Horace Edwin Hayden.

Genealogical and family history of the Wyoming and Lackawanna Valleys, Pennsylvania; (Volume 2) online

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Online LibraryHorace Edwin HaydenGenealogical and family history of the Wyoming and Lackawanna Valleys, Pennsylvania; (Volume 2) → online text (page 81 of 130)
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until 1875, when he went to Nanticoke, where
he has since resided. During all this time he
has been successfully engaged in the grocery
business, which he is gradually merging into
trade in china and glass. He is a stockkholder
in the Nanticoke National Bank. Like most
of his countrymen Mr. Thomas is a natural mu-
sician. He does not remember when he could
not sing, and for thirty years he has been a
teacher of music. He generally organizes for
competition a choir numbering from fifty to
eighty voices. This choir has competed thirty-
three times and has won twenty-seven prizes,
some of them ranging from twelve hundred to
five hundred dollars. Among the valuable gifts
which Mr. Thomas has received from his pupils
are a gold medal of beautiful design, a gold
watch and chain, and a gold-headed ebony walk-
ing-stick. Mr. Thomas has been honored by his
fellow-citizens with election to various offices of
trust and responsibility. From 1879 to 1882 he
served on the school board, and for two years
held the office of tax collector, being one year
collector for the borough and the other for the
school. He has served four vears as member of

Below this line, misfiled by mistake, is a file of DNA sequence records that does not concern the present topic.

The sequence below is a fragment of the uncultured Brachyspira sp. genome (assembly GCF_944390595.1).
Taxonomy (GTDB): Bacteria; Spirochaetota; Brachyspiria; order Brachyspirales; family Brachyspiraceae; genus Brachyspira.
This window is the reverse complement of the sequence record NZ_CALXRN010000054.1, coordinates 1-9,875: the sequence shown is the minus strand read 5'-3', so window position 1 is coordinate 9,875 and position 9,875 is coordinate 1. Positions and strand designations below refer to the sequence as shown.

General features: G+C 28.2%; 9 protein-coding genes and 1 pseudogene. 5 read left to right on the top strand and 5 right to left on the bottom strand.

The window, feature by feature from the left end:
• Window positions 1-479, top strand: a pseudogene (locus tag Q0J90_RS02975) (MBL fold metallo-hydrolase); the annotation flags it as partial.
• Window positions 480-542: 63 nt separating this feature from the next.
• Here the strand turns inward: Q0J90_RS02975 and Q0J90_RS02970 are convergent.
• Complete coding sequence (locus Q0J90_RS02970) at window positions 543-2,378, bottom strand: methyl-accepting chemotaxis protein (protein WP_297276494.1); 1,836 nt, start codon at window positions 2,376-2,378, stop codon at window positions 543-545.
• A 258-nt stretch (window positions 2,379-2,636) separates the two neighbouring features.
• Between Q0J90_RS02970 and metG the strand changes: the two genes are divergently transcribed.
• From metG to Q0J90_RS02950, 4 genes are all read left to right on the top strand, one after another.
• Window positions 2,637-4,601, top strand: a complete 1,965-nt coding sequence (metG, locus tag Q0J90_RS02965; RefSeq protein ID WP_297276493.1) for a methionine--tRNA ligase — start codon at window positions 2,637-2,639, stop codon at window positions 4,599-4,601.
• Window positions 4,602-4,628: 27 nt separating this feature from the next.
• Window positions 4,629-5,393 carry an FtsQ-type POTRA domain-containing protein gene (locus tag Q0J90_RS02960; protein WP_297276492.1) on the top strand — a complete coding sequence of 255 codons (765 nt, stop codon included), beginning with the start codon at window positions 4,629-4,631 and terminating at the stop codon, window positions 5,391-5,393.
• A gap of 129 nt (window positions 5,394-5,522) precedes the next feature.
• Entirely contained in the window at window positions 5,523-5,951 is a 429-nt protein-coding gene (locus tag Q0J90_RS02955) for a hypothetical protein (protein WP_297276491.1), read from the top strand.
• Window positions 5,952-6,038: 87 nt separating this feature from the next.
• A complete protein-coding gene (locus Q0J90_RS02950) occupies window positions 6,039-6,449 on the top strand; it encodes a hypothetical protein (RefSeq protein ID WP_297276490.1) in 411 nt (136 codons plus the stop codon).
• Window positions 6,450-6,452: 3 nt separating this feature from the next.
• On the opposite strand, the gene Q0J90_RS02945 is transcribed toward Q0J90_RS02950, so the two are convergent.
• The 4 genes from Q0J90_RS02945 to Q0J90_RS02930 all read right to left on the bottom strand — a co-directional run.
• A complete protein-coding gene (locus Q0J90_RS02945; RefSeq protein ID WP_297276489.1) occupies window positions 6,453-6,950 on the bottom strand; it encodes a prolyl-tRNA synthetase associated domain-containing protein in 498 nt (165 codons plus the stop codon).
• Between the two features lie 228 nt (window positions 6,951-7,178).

the council, and during one of these years was
president of that body. He is a member of the
Independent Order of Odd Fellows.

Mr. Thomas married in 1862, Ann, da-ughter
of William and Mary Treharne, and eleven chil-
dren were born to them, six of whom grew to
maturity : Mary A... who is the wife of Samuel
D. Thomas ; Sarah J. ; Lizzie, who is married
to Edward Williams; Mafanwy ; Brinley R., who
is coal-shipper for the Pennsylvania Coal Com-
pany ; and Theodore W. In 1897 Mr. Thomas
and his children sustained a great bereavement
in the death of the wife and mother.

The middle initial in the name of Mr. Thomas
is connected with a noteworthy episode in his
life. In 1864 he was drafted by mistake for an-
other David Thomas, who had been dead five
years, and he had some difficulty in convincing
the authorities that he was not the man who was
drafted, and that neither was he a citizen of the
United States, having been but one year in this
country. His name hitherto had been simply
David Thomas, but after the experience we have
related he inserted the W. and has since been
known as David W. Thomas.

JOHN M. STARK was born in Plains town-
ship, February 23, 1819, son of James and Mary
(Alichael) Stark, natives of Pennsylvania, and
of English and German origin, respectively.
John M, Stark was educated in the common
schools, and at twenty-one years of age began
working his father's farm on shares. After la-
boring thus for seven years he became superin-
tendent of the North Branch Canal Company,
serving in that capacitv ten years, and the fol-
lowing eight years filled a similar position with
the Penn Coal Company. He then turned his
attention to farming, conducting his operations
on his farm in Franklin townsliip for six years,
after which he purchased a large farm at W^-o-
ming, where he spent his remaining days. He
operated the first gas works in Pittston, and
manufactured gas from rosin in the year 1861.
For a number of years he was a school director
in West Pittston, supervisor of Franklin town-
ship, and a member of the council of West Pitts-
ton borough. He was a Democrat in politics.

John M. Stark married, October 16, 1841,
Sarah Davison, daughter of Morris and Ann
(Nun) Davison, natives of New Jersey, of Eng-
lish origin. Their children were : George M.,
was a manufacturer of iron roofing in Pittston ;
Harriet E. (Mrs. E. M. Coolbaugh), loanna
(Mrs. Miles Stevens), Mary L. (Mrs. William
Shoemaker), Lydia E. (Mrs. Frank Mosier),

Charles B., died July zy, 1882; Jennie E. (Mrs.
Dr. J. N. Warner). Mrs. Stark is a member